I thought I'd posted this last week, but somehow it ended up as a draft. I must be slipping in my old age.
The Turing Award is one of the most prestigious prizes in computer science. This week, Frances E. Allen became the first women to win the award since its establishment by the Association for Computing Machinery 40 years ago.
Frances E. Allen, 75, was honored for her work at IBM Corp. on techniques for optimizing the performance of compilers, the programs that translate one computer language into another. This process is required to turn programming code into the binary zeros and ones actually read by a computer's colossal array of minuscule switches.Allen's work not only advanced computer science, but aided the Allies during WWII.
Allen joined IBM in 1957 after completing a master's degree in mathematics at the University of Michigan. At the time, IBM recruited women by circulating a brochure on campuses that was titled "My Fair Ladies."
"Fran Allen's work has led to remarkable advances in compiler design and machine architecture that are at the foundation of modern high-performance computing," said Ruzena Bajcsy, Chair of ACM's Turing Award Committee, and professor of Electrical and Engineering and Computer Science at the University of California, Berkeley. "Her contributions have spanned most of the history of computer science, and have made possible computing techniques that we rely on today in business and technology. It is interesting to note Allen's role in highly secret intelligence work on security codes for the organization now known as the National Security Agency, since it was Alan Turing, the namesake of this prestigious award, who devised techniques to help break the German codes during World War II," said Bajcsy, who is Emeritus Director of the Center for Information Technology Research in the Interest of Society (CITRIS) at Berkeley.Not only has she done outstanding work as a computer scientist, but she has spent time mentoring some of the young women (and men) who came after her at IBM.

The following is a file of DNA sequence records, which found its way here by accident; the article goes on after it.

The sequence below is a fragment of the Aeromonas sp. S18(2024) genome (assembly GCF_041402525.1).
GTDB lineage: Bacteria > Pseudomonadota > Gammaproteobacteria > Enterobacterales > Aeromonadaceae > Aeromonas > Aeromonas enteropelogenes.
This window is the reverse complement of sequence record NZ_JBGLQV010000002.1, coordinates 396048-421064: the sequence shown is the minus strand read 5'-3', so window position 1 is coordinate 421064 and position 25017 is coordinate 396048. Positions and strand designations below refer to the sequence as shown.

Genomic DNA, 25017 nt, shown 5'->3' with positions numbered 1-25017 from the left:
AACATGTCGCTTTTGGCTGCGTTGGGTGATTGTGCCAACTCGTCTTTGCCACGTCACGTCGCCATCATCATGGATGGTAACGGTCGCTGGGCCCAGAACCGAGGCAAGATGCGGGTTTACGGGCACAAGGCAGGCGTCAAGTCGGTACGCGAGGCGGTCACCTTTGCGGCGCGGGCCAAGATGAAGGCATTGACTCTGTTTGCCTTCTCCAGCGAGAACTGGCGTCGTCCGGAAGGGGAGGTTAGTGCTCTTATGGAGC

Allen prides herself on her involvement with IBM's mentor program, as she considers it an essential part of her daily routine. She recalls that in 1957 -- when she first joined IBM Research -- the idea of mentoring was not widespread outside the executive track. However, through formal and informal mentoring, Allen began seeking out new employees to guide them along their own personal paths to success. IBM was so overcome with Allen's commitment to mentoring that they established an award in her name, as an effort to promote the careers of technical men and women in IBM who have demonstrated "exemplary commitment to mentoring of technical women." In 2000, Allen, herself, was the first recipient of the "Frances E. Allen Women in Technology Mentoring Award". It has since been awarded to three of IBM's top mentors, including this year's recipients, June Andersen and Karin Duermeyer.The Turing Award will be presented to Allen in June.
Encouraging her protégés to set realistic goals, Allen says, "I try to make them aware that moving ahead may not get them where they want to be." She further explains, "Many women enter the industry hoping to climb the corporate ladder rather quickly, but if and when they get there, they realize it is not what they had hoped for."
Allen recalls instances when she could not offer the encouragement protégés came seeking. In the hope to not discourage them, but rather guide them, she nonchalantly responds, "Now, why do you want to do that?" After repeated encounters like this, her protégés soon came to realize that this response was Allen's kind-hearted disapproval.
For more about Allen's work, check out:
- video of Allen's oral history interviews with IBM
- Allen's 2002 Augusta Ada Lovelace Award profile
- Allen's WITI Hall of Fame profile